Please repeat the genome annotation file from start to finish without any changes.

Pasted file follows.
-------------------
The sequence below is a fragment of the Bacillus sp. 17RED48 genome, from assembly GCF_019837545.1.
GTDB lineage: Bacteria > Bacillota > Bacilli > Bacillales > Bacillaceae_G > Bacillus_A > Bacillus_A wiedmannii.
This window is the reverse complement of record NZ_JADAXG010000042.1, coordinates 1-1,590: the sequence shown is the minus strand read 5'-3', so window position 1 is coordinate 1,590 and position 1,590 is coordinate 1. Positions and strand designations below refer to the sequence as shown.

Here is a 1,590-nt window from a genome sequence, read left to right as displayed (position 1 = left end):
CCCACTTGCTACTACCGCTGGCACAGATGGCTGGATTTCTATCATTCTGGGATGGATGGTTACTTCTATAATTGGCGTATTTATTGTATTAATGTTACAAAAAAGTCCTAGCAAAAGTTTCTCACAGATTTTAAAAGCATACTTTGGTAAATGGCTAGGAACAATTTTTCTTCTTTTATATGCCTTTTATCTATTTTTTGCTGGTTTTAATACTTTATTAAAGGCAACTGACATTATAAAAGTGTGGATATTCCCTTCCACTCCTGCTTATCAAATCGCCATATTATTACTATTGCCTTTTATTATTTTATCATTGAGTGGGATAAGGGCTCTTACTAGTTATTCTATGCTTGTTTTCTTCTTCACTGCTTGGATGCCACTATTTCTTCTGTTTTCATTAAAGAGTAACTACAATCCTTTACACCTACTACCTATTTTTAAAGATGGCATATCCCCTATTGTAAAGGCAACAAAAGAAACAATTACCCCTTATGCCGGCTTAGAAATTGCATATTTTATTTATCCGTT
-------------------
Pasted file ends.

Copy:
The sequence below is a fragment of the Bacillus sp. 17RED48 genome, from assembly GCF_019837545.1.
GTDB lineage: Bacteria > Bacillota > Bacilli > Bacillales > Bacillaceae_G > Bacillus_A > Bacillus_A wiedmannii.
This window is the reverse complement of record NZ_JADAXG010000042.1, coordinates 1-1,590: the sequence shown is the minus strand read 5'-3', so window position 1 is coordinate 1,590 and position 1,590 is coordinate 1. Positions and strand designations below refer to the sequence as shown.

Here is a 1,590-nt window from a genome sequence, read left to right as displayed (position 1 = left end):
CCCACTTGCTACTACCGCTGGCACAGATGGCTGGATTTCTATCATTCTGGGATGGATGGTTACTTCTATAATTGGCGTATTTATTGTATTAATGTTACAAAAAAGTCCTAGCAAAAGTTTCTCACAGATTTTAAAAGCATACTTTGGTAAATGGCTAGGAACAATTTTTCTTCTTTTATATGCCTTTTATCTATTTTTTGCTGGTTTTAATACTTTATTAAAGGCAACTGACATTATAAAAGTGTGGATATTCCCTTCCACTCCTGCTTATCAAATCGCCATATTATTACTATTGCCTTTTATTATTTTATCATTGAGTGGGATAAGGGCTCTTACTAGTTATTCTATGCTTGTTTTCTTCTTCACTGCTTGGATGCCACTATTTCTTCTGTTTTCATTAAAGAGTAACTACAATCCTTTACACCTACTACCTATTTTTAAAGATGGCATATCCCCTATTGTAAAGGCAACAAAAGAAACAATTACCCCTTATGCCGGCTTAGAAATTGCATATTTTATTTATCCGTT